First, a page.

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#13
In reply to #10

Re: Quick Three-Phase Motor Coil Connection Question

06/11/2012 2:50 PM

Yes this can work, but why reinvent the wheel. You've essentially now made your own design of a variable frequency drive that converts a three phase power source into a two phase power source.

There is one thing that nobody has directly asked you yet. What type of a motor is this; Synchronous motor with or without amortisseur windings, induction motor with starter windings, universal motor, stepping, reluctance, hysteresis motor?

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#14
In reply to #10

Re: Quick Three-Phase Motor Coil Connection Question

06/12/2012 11:38 PM

Stephen,

Please do not carry a bad opinion about this site from your single experience . This is an international forum and all sorts of people write and some are very help full some are rude and arrogant but my experience with this forum is that most of the members try to help each other and we learn every day. Remember even Edison was treated badly by his teacher and even called fool when he was in school .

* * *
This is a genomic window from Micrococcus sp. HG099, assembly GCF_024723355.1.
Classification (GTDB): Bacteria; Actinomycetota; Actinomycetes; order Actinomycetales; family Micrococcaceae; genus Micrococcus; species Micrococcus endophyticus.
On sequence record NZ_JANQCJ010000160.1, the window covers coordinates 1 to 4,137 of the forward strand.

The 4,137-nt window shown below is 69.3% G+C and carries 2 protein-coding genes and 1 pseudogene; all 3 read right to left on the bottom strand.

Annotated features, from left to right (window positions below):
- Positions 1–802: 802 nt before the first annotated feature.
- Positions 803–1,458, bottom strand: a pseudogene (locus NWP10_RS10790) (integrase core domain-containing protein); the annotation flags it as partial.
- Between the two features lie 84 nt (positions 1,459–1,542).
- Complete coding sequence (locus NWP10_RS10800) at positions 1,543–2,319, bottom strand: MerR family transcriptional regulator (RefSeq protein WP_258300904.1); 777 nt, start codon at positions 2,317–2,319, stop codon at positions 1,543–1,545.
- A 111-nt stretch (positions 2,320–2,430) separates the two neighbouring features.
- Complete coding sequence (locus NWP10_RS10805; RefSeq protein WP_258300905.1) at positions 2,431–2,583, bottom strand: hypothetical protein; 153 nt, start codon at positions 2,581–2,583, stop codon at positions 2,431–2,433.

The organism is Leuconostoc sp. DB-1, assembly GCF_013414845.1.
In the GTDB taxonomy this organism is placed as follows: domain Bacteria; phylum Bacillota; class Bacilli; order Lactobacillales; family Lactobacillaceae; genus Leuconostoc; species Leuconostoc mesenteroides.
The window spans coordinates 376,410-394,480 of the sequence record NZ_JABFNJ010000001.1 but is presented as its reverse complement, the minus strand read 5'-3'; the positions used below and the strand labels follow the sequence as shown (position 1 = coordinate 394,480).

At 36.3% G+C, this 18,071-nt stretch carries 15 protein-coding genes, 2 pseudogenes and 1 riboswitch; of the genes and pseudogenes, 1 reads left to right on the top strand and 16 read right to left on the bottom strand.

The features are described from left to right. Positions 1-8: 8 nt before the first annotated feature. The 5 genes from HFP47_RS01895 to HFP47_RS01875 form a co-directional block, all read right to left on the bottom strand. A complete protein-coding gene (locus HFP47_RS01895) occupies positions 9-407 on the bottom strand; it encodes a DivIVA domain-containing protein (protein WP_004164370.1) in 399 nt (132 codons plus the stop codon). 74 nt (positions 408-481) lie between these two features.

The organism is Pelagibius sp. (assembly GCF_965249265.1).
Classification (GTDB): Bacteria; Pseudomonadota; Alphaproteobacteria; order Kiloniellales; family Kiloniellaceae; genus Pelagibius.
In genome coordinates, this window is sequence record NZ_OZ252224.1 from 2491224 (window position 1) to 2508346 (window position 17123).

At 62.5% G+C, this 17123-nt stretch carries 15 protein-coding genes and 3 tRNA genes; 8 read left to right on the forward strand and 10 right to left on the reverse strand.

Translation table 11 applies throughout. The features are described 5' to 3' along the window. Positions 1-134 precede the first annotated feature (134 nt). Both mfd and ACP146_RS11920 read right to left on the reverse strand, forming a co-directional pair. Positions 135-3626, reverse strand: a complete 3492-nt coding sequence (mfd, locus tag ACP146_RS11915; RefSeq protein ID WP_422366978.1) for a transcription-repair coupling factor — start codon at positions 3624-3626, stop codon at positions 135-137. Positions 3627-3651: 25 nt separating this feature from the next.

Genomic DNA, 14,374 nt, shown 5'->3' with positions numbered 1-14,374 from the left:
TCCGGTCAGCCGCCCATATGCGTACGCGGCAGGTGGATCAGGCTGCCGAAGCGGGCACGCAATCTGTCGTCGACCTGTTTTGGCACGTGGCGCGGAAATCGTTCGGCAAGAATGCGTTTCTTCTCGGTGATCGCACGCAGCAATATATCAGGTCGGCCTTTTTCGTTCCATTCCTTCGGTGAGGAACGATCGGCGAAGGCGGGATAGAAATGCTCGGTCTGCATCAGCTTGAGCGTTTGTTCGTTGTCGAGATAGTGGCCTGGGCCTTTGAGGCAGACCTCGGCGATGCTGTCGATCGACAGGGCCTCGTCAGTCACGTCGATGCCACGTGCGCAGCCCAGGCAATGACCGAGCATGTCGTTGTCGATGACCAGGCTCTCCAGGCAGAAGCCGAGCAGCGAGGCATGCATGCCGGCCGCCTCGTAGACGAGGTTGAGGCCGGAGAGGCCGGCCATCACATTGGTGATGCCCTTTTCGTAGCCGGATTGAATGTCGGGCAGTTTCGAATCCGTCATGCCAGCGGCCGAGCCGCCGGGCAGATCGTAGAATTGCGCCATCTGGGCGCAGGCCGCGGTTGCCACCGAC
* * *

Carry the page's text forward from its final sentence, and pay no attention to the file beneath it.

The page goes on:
Best of luck in your research work and come out with noble ideas.

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#12

Re: Quick Three-Phase Motor Coil Connection Question

06/11/2012 12:51 PM

Hello Frank; the top diagram is a 8 pole motor 3 phase

included in this reply you find a 4 pole motor 3 phase

If you look at the way the current flows through the coils, and you imagine the magnetical flux lines, you can figure out the poles.

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#15

Re: Quick Three-Phase Motor Coil Connection Question

06/13/2012 8:45 AM

I don't know if the following is helpful or not, I will leave you to decide. The diagrams are for 3 phase control, but it would be really easy to change it to 4 phases. The diagram is taken from the data sheet for the an955 from Microchip.

Here is the diagram:-

You can see just how easy it would be to add an extra transistor pair to another PIC output.....

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Andy Germany (1); brich (1); dkwarner (3); fhadzi (1); frankdolan (1); kafie1980 (1); olehwi (2); redfred (2); rudy.leurs (2); Stephen420 (2); V.I.Abraham (1)